Research and Learning Services Librarian University of Tennessee Health Science Center Memphis, Tennessee
Objective: To capture the essence of the experiences of mid-career academic health science librarians and their experiences with impostor phenomenon (IP) through phenomenological inquiry.
Methods: Through a call for participation via listserv, 24 participants were acquired for semi-structured interviews. Inclusion criteria was limited to academic health science librarians with five or more years of experience. Interviews were recorded via Zoom and transcribed through Temi, an online transcription platform. Finally, NVivo was used to thematically analyze the qualitative data.
Results: Though twelve primary themes were of initial interest, the phenomenological essence of IP was a lack of comfort and confidence in a medical, STEM-forward environment. This primary theme was supported by non-STEM undergraduate degrees, feelings of "accidentally" becoming a health science librarian, and thoughts of inferiority when interfacing with medical professionals.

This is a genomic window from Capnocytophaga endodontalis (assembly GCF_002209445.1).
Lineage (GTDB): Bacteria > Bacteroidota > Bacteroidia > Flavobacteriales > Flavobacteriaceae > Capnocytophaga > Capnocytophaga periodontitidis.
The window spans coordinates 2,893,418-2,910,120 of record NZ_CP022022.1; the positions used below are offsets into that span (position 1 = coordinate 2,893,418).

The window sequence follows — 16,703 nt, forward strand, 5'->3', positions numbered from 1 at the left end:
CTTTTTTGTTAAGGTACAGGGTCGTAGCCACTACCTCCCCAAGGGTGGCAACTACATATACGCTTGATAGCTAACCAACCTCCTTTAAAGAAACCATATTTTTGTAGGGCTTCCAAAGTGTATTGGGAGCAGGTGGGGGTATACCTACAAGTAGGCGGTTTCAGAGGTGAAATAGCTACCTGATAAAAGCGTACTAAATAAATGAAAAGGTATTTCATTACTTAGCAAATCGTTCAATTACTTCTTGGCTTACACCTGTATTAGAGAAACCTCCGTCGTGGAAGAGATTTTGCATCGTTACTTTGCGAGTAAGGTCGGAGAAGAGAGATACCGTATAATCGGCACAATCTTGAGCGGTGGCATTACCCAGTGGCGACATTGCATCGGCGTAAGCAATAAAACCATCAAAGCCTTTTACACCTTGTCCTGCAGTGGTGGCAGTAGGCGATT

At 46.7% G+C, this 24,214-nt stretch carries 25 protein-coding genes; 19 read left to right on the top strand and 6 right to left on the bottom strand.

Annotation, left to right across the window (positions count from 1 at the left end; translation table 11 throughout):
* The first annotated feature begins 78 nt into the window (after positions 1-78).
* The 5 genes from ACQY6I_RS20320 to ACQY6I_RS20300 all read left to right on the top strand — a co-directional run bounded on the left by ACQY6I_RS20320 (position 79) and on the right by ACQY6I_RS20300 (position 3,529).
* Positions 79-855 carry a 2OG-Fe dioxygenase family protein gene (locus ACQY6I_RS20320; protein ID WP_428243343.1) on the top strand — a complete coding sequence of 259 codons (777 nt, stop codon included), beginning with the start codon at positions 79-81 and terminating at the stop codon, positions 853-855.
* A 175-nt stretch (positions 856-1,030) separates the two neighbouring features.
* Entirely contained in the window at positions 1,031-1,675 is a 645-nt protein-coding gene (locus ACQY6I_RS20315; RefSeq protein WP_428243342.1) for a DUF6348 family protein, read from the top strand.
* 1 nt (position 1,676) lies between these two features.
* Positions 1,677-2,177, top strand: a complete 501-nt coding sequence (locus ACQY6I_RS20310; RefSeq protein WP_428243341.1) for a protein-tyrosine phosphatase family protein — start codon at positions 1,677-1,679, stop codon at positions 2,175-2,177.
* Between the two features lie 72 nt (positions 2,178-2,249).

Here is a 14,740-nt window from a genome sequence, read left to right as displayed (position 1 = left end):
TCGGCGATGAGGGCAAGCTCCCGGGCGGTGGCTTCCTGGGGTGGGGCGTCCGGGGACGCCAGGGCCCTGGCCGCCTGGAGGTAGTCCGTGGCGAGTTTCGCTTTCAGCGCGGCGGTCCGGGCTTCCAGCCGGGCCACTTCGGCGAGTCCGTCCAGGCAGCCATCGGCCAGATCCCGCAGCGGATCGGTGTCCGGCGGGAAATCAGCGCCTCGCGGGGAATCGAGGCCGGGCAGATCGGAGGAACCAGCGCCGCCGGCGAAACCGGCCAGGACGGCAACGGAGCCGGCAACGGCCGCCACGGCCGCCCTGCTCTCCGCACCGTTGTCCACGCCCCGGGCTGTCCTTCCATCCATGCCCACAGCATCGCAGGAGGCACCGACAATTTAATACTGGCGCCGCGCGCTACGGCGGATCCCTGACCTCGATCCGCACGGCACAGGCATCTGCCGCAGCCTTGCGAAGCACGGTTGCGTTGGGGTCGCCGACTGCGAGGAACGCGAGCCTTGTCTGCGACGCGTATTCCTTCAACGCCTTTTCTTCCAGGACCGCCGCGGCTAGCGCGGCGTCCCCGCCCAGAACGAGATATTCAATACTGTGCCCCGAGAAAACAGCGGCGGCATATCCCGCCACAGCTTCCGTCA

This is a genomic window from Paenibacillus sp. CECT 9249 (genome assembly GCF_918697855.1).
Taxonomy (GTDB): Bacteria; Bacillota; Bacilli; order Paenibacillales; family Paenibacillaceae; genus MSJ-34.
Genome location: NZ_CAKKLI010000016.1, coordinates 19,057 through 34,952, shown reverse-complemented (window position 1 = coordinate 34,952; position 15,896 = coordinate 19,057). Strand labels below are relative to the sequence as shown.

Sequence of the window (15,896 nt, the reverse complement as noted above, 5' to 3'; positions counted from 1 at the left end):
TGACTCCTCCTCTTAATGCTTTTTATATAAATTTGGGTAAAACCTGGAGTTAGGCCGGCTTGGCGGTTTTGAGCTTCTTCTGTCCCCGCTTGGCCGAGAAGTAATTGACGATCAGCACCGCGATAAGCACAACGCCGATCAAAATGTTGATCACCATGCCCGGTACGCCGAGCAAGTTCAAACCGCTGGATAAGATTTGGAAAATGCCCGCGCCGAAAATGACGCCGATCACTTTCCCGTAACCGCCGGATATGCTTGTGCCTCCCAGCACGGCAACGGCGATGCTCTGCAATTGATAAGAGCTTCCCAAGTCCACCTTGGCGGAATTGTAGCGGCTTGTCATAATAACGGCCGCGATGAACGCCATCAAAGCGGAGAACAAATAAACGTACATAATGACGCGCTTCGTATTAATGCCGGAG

Conclusions: IP may not dissipate completely over time. Acknowledging that everyone feels some level of fraudulence at some point in their professional lives may allow for more honest conversations and opportunities. Given the travel restrictions of COVID-19, online STEM trainings may be of benefit to the profession. Additionally, mentorship was a noted theme as a key solution for moving past feelings of IP.